What is even more callous is the jobs this policy, if implemented as it is, is about to kill. One of the achievements of this government which it is proud of is the embargo it placed on employment. Will the government also be proud of killing some of the few surviving jobs after plunging more than half of its population into poverty? I will not be surprised anyway. Nigerians are enjoying some financial facilities through the services rendered by the POS agents across the country. Not only that, about 1.4 million Nigerians are said to eke out living from rendering this financial service. This is not to talk of their dependents. This policy will practically drives this category of financial service providers (POS agents) into the abyss of despondency.

A POS agent can only make over the counter (OTC) withdrawal of N100, 000 per day. This basically kills the thriving business because an agent only has N100, 000 as his or her capital to provide financial service daily. So how much would they realize per day on this meager capital? What about the hitches we experience in making online transfer due to bad network? How many times have people resorted to ATM or POS agents to pay for goods and services due to network which is disappointedly poor? These alternatives are no alternatives anymore with this new cash withdrawal limits.

The daily N20, 000 withdrawal will add to the woes of the masses who live in areas with no presence of banks or ATM. It is not uncommon to see people in some localities travelling for miles to access an ATM or POS agent. How will they access an ATM only to withdraw a maximum of N20, 000, after a long journey, when they need to withdraw far much more than that? Is it the stress that is not enough or the prohibitive cost of transportation or the traumatic thought that they will have to travel far again—many times—to withdraw same amount? We can conclude that those obstinately pushing for this policy are not in touch with reality. If they are in touch with these realities, it means there is a hidden agenda. If there isn’t any hidden agenda, then it is a sheer wickedness and a display of diseased hatred for the poor.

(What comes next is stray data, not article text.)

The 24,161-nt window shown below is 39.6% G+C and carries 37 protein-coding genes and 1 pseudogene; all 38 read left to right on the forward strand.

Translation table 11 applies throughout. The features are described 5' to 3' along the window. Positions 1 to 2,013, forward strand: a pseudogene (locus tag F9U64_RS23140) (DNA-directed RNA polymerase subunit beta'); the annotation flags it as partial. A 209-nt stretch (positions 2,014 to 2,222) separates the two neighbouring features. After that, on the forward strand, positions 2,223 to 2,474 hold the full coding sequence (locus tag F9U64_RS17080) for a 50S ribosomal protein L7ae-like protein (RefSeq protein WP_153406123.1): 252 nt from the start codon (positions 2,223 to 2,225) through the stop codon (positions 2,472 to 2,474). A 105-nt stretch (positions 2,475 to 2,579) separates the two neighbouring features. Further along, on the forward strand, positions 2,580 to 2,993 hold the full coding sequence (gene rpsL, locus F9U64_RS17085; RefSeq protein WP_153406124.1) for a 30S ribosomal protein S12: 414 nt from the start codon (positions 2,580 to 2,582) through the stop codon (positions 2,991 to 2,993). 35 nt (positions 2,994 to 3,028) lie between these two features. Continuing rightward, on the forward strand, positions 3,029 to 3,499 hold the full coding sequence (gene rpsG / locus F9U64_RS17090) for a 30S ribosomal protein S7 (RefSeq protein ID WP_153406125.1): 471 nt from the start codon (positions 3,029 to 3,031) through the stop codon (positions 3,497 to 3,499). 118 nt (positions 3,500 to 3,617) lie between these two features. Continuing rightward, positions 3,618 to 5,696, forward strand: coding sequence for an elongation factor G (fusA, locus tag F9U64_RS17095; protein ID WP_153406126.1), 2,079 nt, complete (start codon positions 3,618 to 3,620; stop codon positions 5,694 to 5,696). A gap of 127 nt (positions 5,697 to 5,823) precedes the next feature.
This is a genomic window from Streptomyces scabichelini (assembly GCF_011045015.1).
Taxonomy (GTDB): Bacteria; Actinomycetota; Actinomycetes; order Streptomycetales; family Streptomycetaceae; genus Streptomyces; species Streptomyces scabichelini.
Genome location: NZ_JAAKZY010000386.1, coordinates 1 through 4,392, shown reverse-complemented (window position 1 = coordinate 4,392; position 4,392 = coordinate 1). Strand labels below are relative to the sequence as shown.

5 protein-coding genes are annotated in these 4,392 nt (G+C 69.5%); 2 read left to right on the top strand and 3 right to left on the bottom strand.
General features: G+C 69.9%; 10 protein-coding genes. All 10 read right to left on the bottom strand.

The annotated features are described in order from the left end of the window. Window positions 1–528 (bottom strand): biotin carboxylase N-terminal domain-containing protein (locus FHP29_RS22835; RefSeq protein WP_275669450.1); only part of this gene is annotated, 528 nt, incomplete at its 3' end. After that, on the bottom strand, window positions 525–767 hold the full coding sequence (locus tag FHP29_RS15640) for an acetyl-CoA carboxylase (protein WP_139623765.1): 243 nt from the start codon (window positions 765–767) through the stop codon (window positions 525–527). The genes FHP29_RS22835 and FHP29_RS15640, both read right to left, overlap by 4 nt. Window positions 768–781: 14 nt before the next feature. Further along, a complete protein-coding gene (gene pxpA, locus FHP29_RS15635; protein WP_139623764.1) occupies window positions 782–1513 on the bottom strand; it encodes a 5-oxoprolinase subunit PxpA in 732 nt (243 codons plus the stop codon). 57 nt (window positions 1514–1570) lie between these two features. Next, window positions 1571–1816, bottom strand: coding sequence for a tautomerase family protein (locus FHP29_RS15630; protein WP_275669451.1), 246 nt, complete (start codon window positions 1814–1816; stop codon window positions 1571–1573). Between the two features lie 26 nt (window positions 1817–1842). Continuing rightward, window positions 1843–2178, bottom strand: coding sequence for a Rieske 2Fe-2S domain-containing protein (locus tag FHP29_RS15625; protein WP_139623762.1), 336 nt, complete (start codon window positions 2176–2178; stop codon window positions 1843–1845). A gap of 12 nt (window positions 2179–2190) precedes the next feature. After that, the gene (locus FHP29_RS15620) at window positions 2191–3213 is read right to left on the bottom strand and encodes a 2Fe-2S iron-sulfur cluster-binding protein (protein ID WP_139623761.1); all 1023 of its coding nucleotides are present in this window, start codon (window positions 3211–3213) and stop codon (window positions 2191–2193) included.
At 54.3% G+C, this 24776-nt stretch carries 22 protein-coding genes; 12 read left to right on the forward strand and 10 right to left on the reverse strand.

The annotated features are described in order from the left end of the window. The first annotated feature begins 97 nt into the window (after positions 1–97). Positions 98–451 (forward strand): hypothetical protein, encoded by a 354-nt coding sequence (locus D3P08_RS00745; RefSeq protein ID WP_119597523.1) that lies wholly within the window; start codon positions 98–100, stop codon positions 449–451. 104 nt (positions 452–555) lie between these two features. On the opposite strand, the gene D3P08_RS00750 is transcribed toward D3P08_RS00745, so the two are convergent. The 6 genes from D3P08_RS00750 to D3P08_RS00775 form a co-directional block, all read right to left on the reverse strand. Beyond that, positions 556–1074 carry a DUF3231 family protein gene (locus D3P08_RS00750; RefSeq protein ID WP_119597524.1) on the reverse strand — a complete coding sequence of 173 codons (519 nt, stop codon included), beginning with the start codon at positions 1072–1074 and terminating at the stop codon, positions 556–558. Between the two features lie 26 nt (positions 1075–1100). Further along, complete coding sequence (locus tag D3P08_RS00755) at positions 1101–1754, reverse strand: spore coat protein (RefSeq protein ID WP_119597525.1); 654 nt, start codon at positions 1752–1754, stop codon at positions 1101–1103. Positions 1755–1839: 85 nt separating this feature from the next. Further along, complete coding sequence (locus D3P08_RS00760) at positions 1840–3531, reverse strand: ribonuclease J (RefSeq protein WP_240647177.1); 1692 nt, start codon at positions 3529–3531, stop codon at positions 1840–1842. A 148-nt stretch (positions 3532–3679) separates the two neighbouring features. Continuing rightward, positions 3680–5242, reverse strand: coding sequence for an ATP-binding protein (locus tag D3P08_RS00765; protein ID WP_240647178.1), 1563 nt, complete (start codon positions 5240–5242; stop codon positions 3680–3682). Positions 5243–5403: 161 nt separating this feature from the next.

Not only that many POS agents will be pushed out of business, charges on the service they provide will be very exorbitant for the few to remain in business. In the final analysis, the poor bear the brunt. Though it is not a sin to be poor in the sight of our Creator; it is evidently a crime to be poor in the sight of the “owners of Nigeria”. Poverty has been criminalized and the poor must pay for the crime of poverty. There is God!

One of the arguments puts forward by the government is that the cash withdrawal limits will help fight inflation! This is apparently against both sound and unsound reason. Some posit that it is to deny politicians access to fund for their campaign activities towards the upcoming elections. While this could be true, it is still problematic for many reasons. I will mention just one. A renowned bullion vanner played a significant role with the help of his bullion vans prior to the 2019 general elections to ensure the continuity of the ruling party. This, in part, gives him a sense of entitlement. Now that he is contesting to be Nigerian next president, it will be unjust to deploy this cash withdrawal policy against him and other politicians. I hope the National Assembly will prevail to put a stop to this policy or help fine tune it to make some sense. We no go gree!

Abdulkadir Salaudeen.
salahuddeenabdulkadir@gmail.com

—all in an attempt to make the society go cashless. Nigeria, a cashless society? When many, if not most, of its population are unbanked? Where is the digital infrastructure to facilitate the cashless drive?